Bring The Hobbit To The Stock Exchange Closing!

April 25, 2007 5:42 PM | Simon Carless

- Mr. Sheffield forwarded me a Midway PR email which contains links to some of the most uncomfortable video footage displayed in public in recent years: "Executives and guests from Midway Games Inc. visited the New York Stock Exchange on Tues., April 24 to celebrate the launch of its latest video game, "The Lord of the Rings Online"."

Oh yeah? "To celebrate this special occasion, CEO David Zucker rang The Closing Bell." And here's the video evidence that he did [.ASX link] Unfortunately, there seems to be a tiny little hobbit standing to his left, and then 'Gandalf' just to the side of him. 'Gandalf' is bopping his stick up and down in delight as Zucker alternately rings a bell and slams a mallet into the desk, in a Phoenix Wright courtroom stylee. Guys, this is pretty surreal! [The accompanying image has been blurred to protect the innocent!]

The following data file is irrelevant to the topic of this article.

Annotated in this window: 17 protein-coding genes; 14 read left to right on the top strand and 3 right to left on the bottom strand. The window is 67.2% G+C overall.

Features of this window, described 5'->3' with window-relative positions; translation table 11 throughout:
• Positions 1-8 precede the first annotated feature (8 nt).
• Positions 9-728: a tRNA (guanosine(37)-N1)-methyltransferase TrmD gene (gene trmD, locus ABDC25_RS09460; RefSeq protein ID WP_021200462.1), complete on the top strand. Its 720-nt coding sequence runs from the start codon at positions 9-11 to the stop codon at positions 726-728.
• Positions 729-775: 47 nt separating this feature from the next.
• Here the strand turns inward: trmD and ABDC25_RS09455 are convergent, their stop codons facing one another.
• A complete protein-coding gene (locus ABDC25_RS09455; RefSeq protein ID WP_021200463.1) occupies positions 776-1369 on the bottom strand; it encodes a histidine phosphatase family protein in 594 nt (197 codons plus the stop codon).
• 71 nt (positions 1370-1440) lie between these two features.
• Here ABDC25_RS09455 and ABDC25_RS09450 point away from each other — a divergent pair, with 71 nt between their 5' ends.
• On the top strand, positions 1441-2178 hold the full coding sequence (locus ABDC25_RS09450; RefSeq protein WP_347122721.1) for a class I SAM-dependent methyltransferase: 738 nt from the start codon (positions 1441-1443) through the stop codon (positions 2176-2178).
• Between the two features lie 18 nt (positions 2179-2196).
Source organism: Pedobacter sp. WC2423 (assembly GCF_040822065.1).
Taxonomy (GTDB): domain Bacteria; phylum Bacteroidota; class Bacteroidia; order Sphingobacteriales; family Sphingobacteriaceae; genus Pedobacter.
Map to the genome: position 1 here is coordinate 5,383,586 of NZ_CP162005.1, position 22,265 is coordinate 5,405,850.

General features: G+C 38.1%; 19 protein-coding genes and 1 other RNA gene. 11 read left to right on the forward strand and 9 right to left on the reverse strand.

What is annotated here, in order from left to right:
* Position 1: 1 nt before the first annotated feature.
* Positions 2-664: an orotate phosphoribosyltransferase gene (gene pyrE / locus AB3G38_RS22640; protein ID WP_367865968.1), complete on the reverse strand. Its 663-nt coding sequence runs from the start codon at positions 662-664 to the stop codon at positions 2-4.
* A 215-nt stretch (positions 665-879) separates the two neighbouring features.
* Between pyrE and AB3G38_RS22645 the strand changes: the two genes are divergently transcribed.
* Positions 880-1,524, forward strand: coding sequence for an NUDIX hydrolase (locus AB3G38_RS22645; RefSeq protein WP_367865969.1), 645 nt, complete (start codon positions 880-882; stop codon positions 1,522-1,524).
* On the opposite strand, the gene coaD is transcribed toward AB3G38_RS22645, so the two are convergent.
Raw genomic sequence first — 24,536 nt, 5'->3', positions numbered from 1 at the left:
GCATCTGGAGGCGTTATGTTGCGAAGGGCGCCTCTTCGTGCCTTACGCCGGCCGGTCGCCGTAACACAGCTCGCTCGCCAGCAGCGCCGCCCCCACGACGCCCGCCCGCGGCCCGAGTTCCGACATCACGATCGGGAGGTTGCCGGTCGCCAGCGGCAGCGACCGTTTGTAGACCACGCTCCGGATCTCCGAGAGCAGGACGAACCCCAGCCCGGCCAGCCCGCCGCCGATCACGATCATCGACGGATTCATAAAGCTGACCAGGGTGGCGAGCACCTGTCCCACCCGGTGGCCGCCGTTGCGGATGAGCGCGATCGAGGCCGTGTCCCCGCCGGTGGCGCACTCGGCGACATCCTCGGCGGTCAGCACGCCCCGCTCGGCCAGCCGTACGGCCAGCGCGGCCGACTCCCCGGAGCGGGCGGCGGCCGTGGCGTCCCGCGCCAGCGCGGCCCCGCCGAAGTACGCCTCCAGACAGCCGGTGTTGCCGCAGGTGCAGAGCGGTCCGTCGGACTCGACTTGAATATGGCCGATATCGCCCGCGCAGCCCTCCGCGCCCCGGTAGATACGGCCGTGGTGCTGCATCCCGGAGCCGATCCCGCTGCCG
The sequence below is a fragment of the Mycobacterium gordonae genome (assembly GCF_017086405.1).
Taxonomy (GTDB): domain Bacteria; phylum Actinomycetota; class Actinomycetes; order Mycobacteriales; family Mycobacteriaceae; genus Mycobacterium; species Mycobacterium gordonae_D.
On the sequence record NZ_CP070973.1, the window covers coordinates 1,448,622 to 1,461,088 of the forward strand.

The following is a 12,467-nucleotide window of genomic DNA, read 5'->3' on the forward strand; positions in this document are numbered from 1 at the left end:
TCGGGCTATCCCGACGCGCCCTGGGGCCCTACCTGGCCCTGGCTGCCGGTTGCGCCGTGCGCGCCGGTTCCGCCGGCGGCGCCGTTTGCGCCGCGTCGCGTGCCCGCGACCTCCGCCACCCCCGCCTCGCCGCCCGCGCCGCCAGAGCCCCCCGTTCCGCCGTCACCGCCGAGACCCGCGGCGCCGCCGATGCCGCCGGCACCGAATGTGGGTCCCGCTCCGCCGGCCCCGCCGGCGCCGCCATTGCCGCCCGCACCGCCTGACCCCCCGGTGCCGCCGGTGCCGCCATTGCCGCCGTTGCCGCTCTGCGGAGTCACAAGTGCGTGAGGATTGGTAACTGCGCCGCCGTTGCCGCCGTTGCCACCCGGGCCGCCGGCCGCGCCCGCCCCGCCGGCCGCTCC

Oh, and over at MMOG Nation, the ever-online Michael Zenke has been talking about Lord Of The Rings Online on its launch day, and he has some neat conclusions: "It may seem to you like I put most of the core of the game under ‘like’, some fluff under ‘love, and some serious problems at the bottom. You’d be right. I didn’t shell out $199 for a lifetime membership because I don’t think I’m ever going to play the game that much. By biting the bullet when I did I can stick to the $9.99 membership and get my jollies at a lower cost."

Quality Vs. Scope In Game Development

April 25, 2007 12:39 PM | Simon Carless

- Jamie Fristrom, who once upon a time did 'Manager In A Strange Land' as a column for Gamasutra, has published a new 'MIATS' column on his weblog, named 'Quality vs. Scope', and it's as perceptive as ever.

He explains: ""Scope" is a fancy project manager word for "Size." I don't know why I use it. I guess to look fancy. You've heard that expression: "Cheap, fast, or good: pick two." (Or, as the guys from Id put it at the last DICE: "Cheap, fast, or good: pick *one*.") Well, there's a variable missing from that equation. What we really should be saying, is: "Cheap, fast, good, or big: pick three." Or, better still: "Cheap, fast, good, or big: prioritize them and find a balance you're happy with.""